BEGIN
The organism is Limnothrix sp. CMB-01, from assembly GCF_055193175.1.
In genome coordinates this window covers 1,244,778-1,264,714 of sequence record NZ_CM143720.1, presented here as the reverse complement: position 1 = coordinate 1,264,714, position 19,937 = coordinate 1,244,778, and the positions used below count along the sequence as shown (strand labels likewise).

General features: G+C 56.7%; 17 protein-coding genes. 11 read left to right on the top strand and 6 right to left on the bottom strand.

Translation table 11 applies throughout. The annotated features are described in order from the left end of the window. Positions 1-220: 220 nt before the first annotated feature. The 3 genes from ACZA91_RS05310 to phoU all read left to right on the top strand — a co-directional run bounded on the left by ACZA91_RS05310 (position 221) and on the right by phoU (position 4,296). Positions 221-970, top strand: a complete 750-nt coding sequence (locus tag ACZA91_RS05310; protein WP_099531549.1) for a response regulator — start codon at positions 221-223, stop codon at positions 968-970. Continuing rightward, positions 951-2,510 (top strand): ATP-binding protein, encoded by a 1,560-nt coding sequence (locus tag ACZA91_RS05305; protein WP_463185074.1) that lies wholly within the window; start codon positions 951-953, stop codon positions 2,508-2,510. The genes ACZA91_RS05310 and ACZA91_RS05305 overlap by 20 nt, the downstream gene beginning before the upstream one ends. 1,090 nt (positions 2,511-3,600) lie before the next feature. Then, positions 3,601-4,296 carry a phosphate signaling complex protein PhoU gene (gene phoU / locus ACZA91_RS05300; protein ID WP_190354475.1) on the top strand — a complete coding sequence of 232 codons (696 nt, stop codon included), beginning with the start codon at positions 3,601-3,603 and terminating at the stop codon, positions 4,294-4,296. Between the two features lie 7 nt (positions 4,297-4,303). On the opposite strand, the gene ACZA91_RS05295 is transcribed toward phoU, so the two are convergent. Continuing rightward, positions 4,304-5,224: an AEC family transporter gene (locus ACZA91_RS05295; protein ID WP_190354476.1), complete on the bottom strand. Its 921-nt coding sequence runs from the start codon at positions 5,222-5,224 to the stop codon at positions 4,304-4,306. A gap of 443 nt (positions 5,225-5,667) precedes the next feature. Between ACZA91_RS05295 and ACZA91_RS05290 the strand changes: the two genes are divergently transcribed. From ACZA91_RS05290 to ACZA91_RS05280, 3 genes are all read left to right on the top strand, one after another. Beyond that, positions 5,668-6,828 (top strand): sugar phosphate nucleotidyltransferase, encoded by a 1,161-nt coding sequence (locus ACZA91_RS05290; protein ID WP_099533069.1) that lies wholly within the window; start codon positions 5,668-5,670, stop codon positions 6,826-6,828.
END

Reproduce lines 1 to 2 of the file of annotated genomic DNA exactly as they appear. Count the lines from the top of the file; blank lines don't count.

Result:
The organism is Limnothrix sp. CMB-01, from assembly GCF_055193175.1.
In genome coordinates this window covers 1,244,778-1,264,714 of sequence record NZ_CM143720.1, presented here as the reverse complement: position 1 = coordinate 1,264,714, position 19,937 = coordinate 1,244,778, and the positions used below count along the sequence as shown (strand labels likewise).